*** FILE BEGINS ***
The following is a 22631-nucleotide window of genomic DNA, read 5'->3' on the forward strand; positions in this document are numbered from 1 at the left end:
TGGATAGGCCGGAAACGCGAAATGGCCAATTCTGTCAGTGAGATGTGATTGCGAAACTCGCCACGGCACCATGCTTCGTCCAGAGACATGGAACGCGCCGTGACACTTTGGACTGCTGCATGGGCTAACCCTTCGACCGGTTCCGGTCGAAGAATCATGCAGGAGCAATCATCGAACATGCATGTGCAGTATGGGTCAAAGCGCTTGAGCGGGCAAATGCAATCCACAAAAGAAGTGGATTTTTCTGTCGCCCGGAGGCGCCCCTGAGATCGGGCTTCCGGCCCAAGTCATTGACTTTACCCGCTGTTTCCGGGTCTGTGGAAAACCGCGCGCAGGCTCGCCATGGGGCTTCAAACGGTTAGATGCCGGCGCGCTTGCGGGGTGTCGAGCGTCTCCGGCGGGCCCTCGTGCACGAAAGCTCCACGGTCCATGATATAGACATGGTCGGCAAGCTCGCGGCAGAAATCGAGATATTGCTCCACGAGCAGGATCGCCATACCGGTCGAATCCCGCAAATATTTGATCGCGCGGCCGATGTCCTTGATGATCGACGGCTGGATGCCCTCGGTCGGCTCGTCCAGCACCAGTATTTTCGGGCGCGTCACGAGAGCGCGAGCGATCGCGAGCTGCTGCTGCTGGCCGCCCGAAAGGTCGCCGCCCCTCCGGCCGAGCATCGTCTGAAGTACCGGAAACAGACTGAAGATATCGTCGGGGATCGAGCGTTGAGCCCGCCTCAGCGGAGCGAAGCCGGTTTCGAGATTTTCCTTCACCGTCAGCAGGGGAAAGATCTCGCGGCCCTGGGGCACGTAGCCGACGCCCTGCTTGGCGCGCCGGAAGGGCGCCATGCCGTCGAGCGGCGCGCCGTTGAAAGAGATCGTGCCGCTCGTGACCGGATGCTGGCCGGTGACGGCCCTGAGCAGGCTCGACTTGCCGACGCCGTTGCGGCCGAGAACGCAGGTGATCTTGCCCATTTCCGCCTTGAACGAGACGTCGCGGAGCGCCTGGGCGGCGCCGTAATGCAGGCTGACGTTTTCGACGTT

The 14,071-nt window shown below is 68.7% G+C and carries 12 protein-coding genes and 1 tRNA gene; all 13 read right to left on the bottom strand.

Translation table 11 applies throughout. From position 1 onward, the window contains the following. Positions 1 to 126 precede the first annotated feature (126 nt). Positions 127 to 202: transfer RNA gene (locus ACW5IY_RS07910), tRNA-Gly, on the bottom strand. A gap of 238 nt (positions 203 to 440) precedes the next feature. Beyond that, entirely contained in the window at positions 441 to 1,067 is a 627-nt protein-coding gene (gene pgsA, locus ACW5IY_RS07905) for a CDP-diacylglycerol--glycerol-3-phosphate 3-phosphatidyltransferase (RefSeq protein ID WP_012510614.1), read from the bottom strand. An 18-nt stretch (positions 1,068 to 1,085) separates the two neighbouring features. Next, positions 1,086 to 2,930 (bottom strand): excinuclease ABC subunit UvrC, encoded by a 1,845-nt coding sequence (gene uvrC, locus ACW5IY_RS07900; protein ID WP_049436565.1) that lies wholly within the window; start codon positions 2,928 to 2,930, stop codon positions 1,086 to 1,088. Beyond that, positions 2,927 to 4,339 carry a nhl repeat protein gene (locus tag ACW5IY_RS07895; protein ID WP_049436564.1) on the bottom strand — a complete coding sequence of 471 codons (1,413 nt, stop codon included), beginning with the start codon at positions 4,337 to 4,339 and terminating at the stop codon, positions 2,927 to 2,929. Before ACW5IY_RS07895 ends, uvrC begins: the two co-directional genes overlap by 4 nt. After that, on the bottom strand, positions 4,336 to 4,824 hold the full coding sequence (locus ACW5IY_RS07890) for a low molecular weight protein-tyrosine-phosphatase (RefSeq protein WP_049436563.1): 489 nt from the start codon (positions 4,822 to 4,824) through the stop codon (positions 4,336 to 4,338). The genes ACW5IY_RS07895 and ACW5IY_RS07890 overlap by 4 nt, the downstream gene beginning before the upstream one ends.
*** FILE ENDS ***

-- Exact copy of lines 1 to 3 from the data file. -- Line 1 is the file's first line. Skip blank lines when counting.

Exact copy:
The following is a 22631-nucleotide window of genomic DNA, read 5'->3' on the forward strand; positions in this document are numbered from 1 at the left end:
TGGATAGGCCGGAAACGCGAAATGGCCAATTCTGTCAGTGAGATGTGATTGCGAAACTCGCCACGGCACCATGCTTCGTCCAGAGACATGGAACGCGCCGTGACACTTTGGACTGCTGCATGGGCTAACCCTTCGACCGGTTCCGGTCGAAGAATCATGCAGGAGCAATCATCGAACATGCATGTGCAGTATGGGTCAAAGCGCTTGAGCGGGCAAATGCAATCCACAAAAGAAGTGGATTTTTCTGTCGCCCGGAGGCGCCCCTGAGATCGGGCTTCCGGCCCAAGTCATTGACTTTACCCGCTGTTTCCGGGTCTGTGGAAAACCGCGCGCAGGCTCGCCATGGGGCTTCAAACGGTTAGATGCCGGCGCGCTTGCGGGGTGTCGAGCGTCTCCGGCGGGCCCTCGTGCACGAAAGCTCCACGGTCCATGATATAGACATGGTCGGCAAGCTCGCGGCAGAAATCGAGATATTGCTCCACGAGCAGGATCGCCATACCGGTCGAATCCCGCAAATATTTGATCGCGCGGCCGATGTCCTTGATGATCGACGGCTGGATGCCCTCGGTCGGCTCGTCCAGCACCAGTATTTTCGGGCGCGTCACGAGAGCGCGAGCGATCGCGAGCTGCTGCTGCTGGCCGCCCGAAAGGTCGCCGCCCCTCCGGCCGAGCATCGTCTGAAGTACCGGAAACAGACTGAAGATATCGTCGGGGATCGAGCGTTGAGCCCGCCTCAGCGGAGCGAAGCCGGTTTCGAGATTTTCCTTCACCGTCAGCAGGGGAAAGATCTCGCGGCCCTGGGGCACGTAGCCGACGCCCTGCTTGGCGCGCCGGAAGGGCGCCATGCCGTCGAGCGGCGCGCCGTTGAAAGAGATCGTGCCGCTCGTGACCGGATGCTGGCCGGTGACGGCCCTGAGCAGGCTCGACTTGCCGACGCCGTTGCGGCCGAGAACGCAGGTGATCTTGCCCATTTCCGCCTTGAACGAGACGTCGCGGAGCGCCTGGGCGGCGCCGTAATGCAGGCTGACGTTTTCGACGTT

The 14,071-nt window shown below is 68.7% G+C and carries 12 protein-coding genes and 1 tRNA gene; all 13 read right to left on the bottom strand.